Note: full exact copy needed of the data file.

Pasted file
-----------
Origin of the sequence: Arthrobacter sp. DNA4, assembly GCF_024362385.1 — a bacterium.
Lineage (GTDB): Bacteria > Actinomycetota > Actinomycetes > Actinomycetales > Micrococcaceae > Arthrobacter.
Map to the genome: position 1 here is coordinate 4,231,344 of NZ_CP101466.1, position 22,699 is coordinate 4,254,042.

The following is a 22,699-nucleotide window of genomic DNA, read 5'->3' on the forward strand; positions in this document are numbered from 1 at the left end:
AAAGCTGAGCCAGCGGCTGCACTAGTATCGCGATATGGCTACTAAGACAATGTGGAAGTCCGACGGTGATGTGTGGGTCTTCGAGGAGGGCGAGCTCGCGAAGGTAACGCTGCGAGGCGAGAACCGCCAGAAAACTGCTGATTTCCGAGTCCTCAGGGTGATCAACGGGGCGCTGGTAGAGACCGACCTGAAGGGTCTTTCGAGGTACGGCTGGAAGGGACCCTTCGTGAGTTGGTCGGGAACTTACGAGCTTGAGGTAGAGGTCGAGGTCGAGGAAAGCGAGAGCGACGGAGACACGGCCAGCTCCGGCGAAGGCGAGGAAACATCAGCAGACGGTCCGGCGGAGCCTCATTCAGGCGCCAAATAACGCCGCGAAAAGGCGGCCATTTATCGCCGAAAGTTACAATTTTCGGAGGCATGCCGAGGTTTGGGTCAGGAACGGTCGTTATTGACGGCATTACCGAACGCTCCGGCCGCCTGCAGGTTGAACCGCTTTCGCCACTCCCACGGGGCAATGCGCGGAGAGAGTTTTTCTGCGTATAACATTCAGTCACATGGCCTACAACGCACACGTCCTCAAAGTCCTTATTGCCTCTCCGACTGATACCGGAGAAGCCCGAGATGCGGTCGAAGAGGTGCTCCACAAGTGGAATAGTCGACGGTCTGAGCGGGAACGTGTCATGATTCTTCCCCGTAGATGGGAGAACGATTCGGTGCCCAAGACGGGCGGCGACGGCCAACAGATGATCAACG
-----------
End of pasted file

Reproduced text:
Origin of the sequence: Arthrobacter sp. DNA4, assembly GCF_024362385.1 — a bacterium.
Lineage (GTDB): Bacteria > Actinomycetota > Actinomycetes > Actinomycetales > Micrococcaceae > Arthrobacter.
Map to the genome: position 1 here is coordinate 4,231,344 of NZ_CP101466.1, position 22,699 is coordinate 4,254,042.

The following is a 22,699-nucleotide window of genomic DNA, read 5'->3' on the forward strand; positions in this document are numbered from 1 at the left end:
AAAGCTGAGCCAGCGGCTGCACTAGTATCGCGATATGGCTACTAAGACAATGTGGAAGTCCGACGGTGATGTGTGGGTCTTCGAGGAGGGCGAGCTCGCGAAGGTAACGCTGCGAGGCGAGAACCGCCAGAAAACTGCTGATTTCCGAGTCCTCAGGGTGATCAACGGGGCGCTGGTAGAGACCGACCTGAAGGGTCTTTCGAGGTACGGCTGGAAGGGACCCTTCGTGAGTTGGTCGGGAACTTACGAGCTTGAGGTAGAGGTCGAGGTCGAGGAAAGCGAGAGCGACGGAGACACGGCCAGCTCCGGCGAAGGCGAGGAAACATCAGCAGACGGTCCGGCGGAGCCTCATTCAGGCGCCAAATAACGCCGCGAAAAGGCGGCCATTTATCGCCGAAAGTTACAATTTTCGGAGGCATGCCGAGGTTTGGGTCAGGAACGGTCGTTATTGACGGCATTACCGAACGCTCCGGCCGCCTGCAGGTTGAACCGCTTTCGCCACTCCCACGGGGCAATGCGCGGAGAGAGTTTTTCTGCGTATAACATTCAGTCACATGGCCTACAACGCACACGTCCTCAAAGTCCTTATTGCCTCTCCGACTGATACCGGAGAAGCCCGAGATGCGGTCGAAGAGGTGCTCCACAAGTGGAATAGTCGACGGTCTGAGCGGGAACGTGTCATGATTCTTCCCCGTAGATGGGAGAACGATTCGGTGCCCAAGACGGGCGGCGACGGCCAACAGATGATCAACG